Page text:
Protesting & Prayer: Brazos Valley Community comes together for george floyd and more
In the early evening hours of May 31, 2020, a group of residents started forming in downtown Bryan at the intersection of Texas Avenue and West 29th Street, in front of city hall and across from police headquarters, for Protesting & Pray in reaction to the killing of George Floyd, an unarmed African American man in Minneapolis, Minnesota. Floyd’s death, caught on videotape, shocked the nation, triggering outrage and unrest across the country, many of which turned into chaotic and violent riots, rage and fury boiling over and exploding in the streets. However, what transpired in Bryan was far from divisive and dangerous. In fact, it was the exact opposite. What occurred was a powerfully peaceful display of a community finding positive purpose in challenging times, finding a common goal to unify them.
Instead of acrimony and anger, those in attendance focused on honoring and remembering the life of George Floyd, seeking to bring about justice and change. They represented a wide array of diversity, but what was truly amazing was that what previously had divided them didn’t matter anymore, not race, religion, age, political affiliation, etc. Time and time again, they embraced one another in kindness and solidarity, finding and forming common and strong bonds in humanity.
There were several powerful moments to be witnessed. The chants of “George Floyd Mattered!”, “Black Lives Matter!”, “Silence is Violence!”, “We’re All Together!”, “I can’t Breathe!”, “Hand Up, Don’t Shoot!”, “No Justice, No Peace!” “Breonna Taylor Mattered!”, and “Love Matters!” thundered from the crowd in unison. Despite social distancing being overwhelming practiced, that didn’t stop from hearts connecting, the positive energy among participants strong as they greeted one another with heartfelt sincerity and encouragement. Bottled water, snacks, face masks, hand sanitizer, and sun screen were provided free of charge for anyone who needed them. The crowd swelled from just a few at the beginning to numbers in the hundreds lining both sides of Texas Avenue, stretching for several blocks in both directions, all united. Spontaneous prayers were said off and on during the course of the evening. One of George Floyd’s sons, who it turns out lives in Bryan, was present, grateful for the turnout, and stressing that his father’s death shouldn’t be used as an excuse for violence. There were signs and posters in both English and Spanish. Several people of Caucasian descent acknowledged that they were aware of what they said was their white privilege, and wanted to use it to stand with and for George Floyd and other victims of racism and police brutality. When a fire truck full of first responders came through the intersection of Texas Avenue and West 29th Street, the event attendees applauded and saluted them. The numerous vehicles blowing horns and shouting support as they passed by. The mother, overcome with emotion, tears running down her face, saying she feared for the safety of her own young black sons, and then being comforted and reassured by those around her. People expressing and showing compassion, empathy, understanding, and honesty with one another, breaking down barriers and bridging gaps. Towards the end of the evening, as the powerful energy of the crowd built to a crescendo, a number of participants taking to the middle of Texas Avenue and marching back and forth in the turning lane, not to disrupt traffic, but to bring further attention to why they had assembled in the first place, George Floyd and social justice.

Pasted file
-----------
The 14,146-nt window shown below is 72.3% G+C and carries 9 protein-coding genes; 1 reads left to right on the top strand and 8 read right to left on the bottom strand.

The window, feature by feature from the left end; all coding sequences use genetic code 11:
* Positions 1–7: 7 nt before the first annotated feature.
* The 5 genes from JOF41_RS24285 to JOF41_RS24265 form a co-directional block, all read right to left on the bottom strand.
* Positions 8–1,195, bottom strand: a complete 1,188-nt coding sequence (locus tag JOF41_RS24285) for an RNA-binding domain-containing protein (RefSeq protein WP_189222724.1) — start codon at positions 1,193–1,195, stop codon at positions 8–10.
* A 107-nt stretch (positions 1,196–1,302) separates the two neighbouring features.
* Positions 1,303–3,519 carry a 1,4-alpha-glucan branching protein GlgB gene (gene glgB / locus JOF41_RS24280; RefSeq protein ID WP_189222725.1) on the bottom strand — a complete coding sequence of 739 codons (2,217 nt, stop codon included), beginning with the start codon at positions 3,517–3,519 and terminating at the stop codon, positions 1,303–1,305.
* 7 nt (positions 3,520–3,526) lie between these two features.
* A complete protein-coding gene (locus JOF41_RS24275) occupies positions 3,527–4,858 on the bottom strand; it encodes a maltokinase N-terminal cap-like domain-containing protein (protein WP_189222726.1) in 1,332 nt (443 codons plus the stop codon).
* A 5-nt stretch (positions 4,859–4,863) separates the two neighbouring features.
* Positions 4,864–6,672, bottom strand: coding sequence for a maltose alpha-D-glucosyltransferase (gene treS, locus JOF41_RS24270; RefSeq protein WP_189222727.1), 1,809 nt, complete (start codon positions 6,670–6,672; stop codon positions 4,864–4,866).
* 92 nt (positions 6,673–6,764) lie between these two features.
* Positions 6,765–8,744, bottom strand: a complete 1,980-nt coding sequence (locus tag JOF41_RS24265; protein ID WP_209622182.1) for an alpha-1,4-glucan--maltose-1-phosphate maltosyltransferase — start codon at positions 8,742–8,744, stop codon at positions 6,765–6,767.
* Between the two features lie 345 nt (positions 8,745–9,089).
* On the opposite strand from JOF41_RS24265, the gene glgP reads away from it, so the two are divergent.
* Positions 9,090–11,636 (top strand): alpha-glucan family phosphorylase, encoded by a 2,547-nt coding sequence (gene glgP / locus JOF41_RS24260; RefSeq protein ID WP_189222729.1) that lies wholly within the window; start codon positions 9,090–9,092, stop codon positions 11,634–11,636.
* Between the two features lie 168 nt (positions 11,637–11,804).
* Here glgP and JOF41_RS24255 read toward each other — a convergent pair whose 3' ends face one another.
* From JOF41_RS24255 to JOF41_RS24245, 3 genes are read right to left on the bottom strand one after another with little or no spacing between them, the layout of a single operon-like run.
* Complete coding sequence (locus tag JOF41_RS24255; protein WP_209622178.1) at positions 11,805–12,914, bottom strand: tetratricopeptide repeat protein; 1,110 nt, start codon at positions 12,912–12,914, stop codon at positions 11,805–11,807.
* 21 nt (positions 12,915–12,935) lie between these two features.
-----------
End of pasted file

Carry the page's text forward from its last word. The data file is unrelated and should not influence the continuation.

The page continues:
Dr. Martin Luther King once famously said that he dreamed of when his then four little children would one day live in a nation where they will not be judged by the color of their skin but by the content of their character, and also that the time is always right to do the right thing. Both those statements came gloriously true at Protesting & Pray, where people embraced one another without prejudice, their character being of openness and solidarity, and realizing that when justice is denied to one, it is denied to all. In forming a coalition for change along the lines of basic and decent humanity, they were able to show that there is strength to be found in uplifting each other, that nothing should separate us, and that when coming together for a greater good, we all rise.
What was achieved on Sunday evening is something this community should be proud of, a model for the rest of America and the world in how to respond to the unrest and conflicts in which we find ourselves. It went off without incident from participants, no need for law enforcement to intercede, no acrimony. Through peaceful respectful assembly of cooler minds, attitudes, and mindsets of seeking solutions on how to move forward, residents found the best in one another, bringing it to the forefront. It was an amazing event to witness and be part of, and I pray and hope that all the positive energy, motivation, inspiration, and, most importantly, love, will continue to flow forth among those who were there, and be more contagious that hate, division, and fear, not just in this community, but all throughout his country and around the globe. The enemy we should be fighting is hate, not one another. When history is written and remembered, what the Brazos Valley showed will be judged to be on the right side. Let us not forget George Floyd and how our neighbors responded in kind.
Source: Brazos Reporter